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Acute and chronic changes in diffusivity measures after sports concussion.
J Neurotrauma. 2011 Oct; 28(10):2049-59.JN

Abstract

Despite negative neuroimaging findings in concussed athletes, studies indicate that the acceleration and deceleration of the brain after concussive impacts result in metabolic and electrophysiological alterations that may be attributable to changes in white matter resulting from biomechanical strain. In the present study we investigated the effects of sports concussion on white matter using three different diffusion tensor imaging (DTI) measures: fractional anisotropy (FA), mean diffusivity (MD), and axial diffusivity (AD). We compared a group of 10 non-concussed athletes with a group of 18 concussed athletes of the same age (mean age 22.5 years) and education (mean 16 years) using a voxel-based approach (VBA) in both the acute and chronic post-injury phases. All concussed athletes were scanned 1-6 days post-concussion and again 6 months later in a 3T Siemens Trio(™) MRI. Three 2×2 repeated-measures analyses of variance (ANOVAs) were conducted, one for each measure of DTI used in the current study. There was a main group effect of FA, which was increased in dorsal regions of both corticospinal tracts (CST) and in the corpus callosum in concussed athletes at both time points. There was a main group effect of AD in the right CST, where concussed athletes showed elevated values relative to controls at both time points. MD values were decreased in concussed athletes, in whom analyses revealed significant group differences in the CST and corpus callosum at both time points. Although the use of VBA does limit the analyses to large tracts, and it has clinical limitations with regard to individual analyses, our results nevertheless indicate that sports concussions do result in changes in diffusivity in the corpus callosum and CST that are not detected using conventional neuroimaging techniques.

Authors+Show Affiliations

Département de Psychology, Université de Montréal, Montréal, Québec, Canada. luke.henry@umontreal.caNo affiliation info availableNo affiliation info availableNo affiliation info availableNo affiliation info availableNo affiliation info availableNo affiliation info availableNo affiliation info availableNo affiliation info available

Pub Type(s)

Journal Article

Language

eng

PubMed ID

21864134

Citation

Henry, Luke C., et al. "Acute and Chronic Changes in Diffusivity Measures After Sports Concussion." Journal of Neurotrauma, vol. 28, no. 10, 2011, pp. 2049-59.
Henry LC, Tremblay J, Tremblay S, et al. Acute and chronic changes in diffusivity measures after sports concussion. J Neurotrauma. 2011;28(10):2049-59.
Henry, L. C., Tremblay, J., Tremblay, S., Lee, A., Brun, C., Lepore, N., Theoret, H., Ellemberg, D., & Lassonde, M. (2011). Acute and chronic changes in diffusivity measures after sports concussion. Journal of Neurotrauma, 28(10), 2049-59. https://doi.org/10.1089/neu.2011.1836
Henry LC, et al. Acute and Chronic Changes in Diffusivity Measures After Sports Concussion. J Neurotrauma. 2011;28(10):2049-59. PubMed PMID: 21864134.
* Article titles in AMA citation format should be in sentence-case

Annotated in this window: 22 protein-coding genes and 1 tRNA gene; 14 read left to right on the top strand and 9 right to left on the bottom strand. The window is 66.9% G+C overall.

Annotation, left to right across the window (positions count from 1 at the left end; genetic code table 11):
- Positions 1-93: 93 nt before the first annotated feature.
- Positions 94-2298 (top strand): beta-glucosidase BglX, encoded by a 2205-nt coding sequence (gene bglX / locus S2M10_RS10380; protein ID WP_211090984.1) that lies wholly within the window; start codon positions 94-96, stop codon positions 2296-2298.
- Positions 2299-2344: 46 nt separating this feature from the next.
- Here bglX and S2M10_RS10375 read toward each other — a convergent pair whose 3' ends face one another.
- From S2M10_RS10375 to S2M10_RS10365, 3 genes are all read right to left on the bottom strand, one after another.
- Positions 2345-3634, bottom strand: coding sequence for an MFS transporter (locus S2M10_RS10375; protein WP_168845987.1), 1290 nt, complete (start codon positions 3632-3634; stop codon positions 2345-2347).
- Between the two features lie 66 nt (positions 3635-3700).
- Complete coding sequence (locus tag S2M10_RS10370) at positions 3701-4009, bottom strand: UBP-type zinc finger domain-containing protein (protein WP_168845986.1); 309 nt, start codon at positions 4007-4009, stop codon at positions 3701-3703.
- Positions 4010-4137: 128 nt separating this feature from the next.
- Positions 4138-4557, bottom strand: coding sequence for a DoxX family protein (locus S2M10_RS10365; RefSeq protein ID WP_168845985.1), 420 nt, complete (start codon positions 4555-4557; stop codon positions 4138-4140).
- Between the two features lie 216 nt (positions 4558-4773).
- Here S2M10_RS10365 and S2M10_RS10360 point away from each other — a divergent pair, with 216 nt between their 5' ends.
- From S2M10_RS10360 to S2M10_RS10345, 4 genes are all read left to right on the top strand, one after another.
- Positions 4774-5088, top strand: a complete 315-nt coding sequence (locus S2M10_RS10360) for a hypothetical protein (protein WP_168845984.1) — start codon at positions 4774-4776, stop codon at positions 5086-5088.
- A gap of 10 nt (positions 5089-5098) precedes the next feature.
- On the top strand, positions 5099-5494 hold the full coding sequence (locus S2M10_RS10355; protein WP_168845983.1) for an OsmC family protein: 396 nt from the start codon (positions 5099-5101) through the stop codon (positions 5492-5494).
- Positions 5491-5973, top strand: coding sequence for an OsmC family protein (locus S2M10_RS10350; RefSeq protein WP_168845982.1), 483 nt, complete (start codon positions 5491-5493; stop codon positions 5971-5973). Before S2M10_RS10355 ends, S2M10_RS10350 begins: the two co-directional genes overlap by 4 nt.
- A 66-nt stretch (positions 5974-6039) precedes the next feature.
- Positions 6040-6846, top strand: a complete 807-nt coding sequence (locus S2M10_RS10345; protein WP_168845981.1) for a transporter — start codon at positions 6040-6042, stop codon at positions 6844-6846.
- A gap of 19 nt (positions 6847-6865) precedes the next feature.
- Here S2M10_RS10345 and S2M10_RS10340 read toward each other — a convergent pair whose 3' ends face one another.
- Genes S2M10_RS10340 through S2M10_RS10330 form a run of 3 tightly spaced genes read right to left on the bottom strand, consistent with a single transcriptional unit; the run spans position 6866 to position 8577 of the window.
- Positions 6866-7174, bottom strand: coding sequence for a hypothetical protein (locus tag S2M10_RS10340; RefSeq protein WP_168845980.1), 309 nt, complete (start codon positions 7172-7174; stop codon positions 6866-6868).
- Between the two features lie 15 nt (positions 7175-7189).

TY - JOUR T1 - Acute and chronic changes in diffusivity measures after sports concussion. AU - Henry,Luke C, AU - Tremblay,Julie, AU - Tremblay,Sebastien, AU - Lee,Agatha, AU - Brun,Caroline, AU - Lepore,Natasha, AU - Theoret,Hugo, AU - Ellemberg,Dave, AU - Lassonde,Maryse, Y1 - 2011/10/04/ PY - 2011/8/26/entrez PY - 2011/8/26/pubmed PY - 2012/2/7/medline SP - 2049 EP - 59 JF - Journal of neurotrauma JO - J Neurotrauma VL - 28 IS - 10 N2 - Despite negative neuroimaging findings in concussed athletes, studies indicate that the acceleration and deceleration of the brain after concussive impacts result in metabolic and electrophysiological alterations that may be attributable to changes in white matter resulting from biomechanical strain. In the present study we investigated the effects of sports concussion on white matter using three different diffusion tensor imaging (DTI) measures: fractional anisotropy (FA), mean diffusivity (MD), and axial diffusivity (AD). We compared a group of 10 non-concussed athletes with a group of 18 concussed athletes of the same age (mean age 22.5 years) and education (mean 16 years) using a voxel-based approach (VBA) in both the acute and chronic post-injury phases. All concussed athletes were scanned 1-6 days post-concussion and again 6 months later in a 3T Siemens Trio(™) MRI. Three 2×2 repeated-measures analyses of variance (ANOVAs) were conducted, one for each measure of DTI used in the current study. There was a main group effect of FA, which was increased in dorsal regions of both corticospinal tracts (CST) and in the corpus callosum in concussed athletes at both time points. There was a main group effect of AD in the right CST, where concussed athletes showed elevated values relative to controls at both time points. MD values were decreased in concussed athletes, in whom analyses revealed significant group differences in the CST and corpus callosum at both time points. Although the use of VBA does limit the analyses to large tracts, and it has clinical limitations with regard to individual analyses, our results nevertheless indicate that sports concussions do result in changes in diffusivity in the corpus callosum and CST that are not detected using conventional neuroimaging techniques. SN - 1557-9042 UR - https://www.unboundmedicine.com/medline/citation/21864134/Acute_and_chronic_changes_in_diffusivity_measures_after_sports_concussion_ L2 - https://www.liebertpub.com/doi/10.1089/neu.2011.1836?url_ver=Z39.88-2003&rfr_id=ori:rid:crossref.org&rfr_dat=cr_pub=pubmed DB - PRIME DP - Unbound Medicine ER -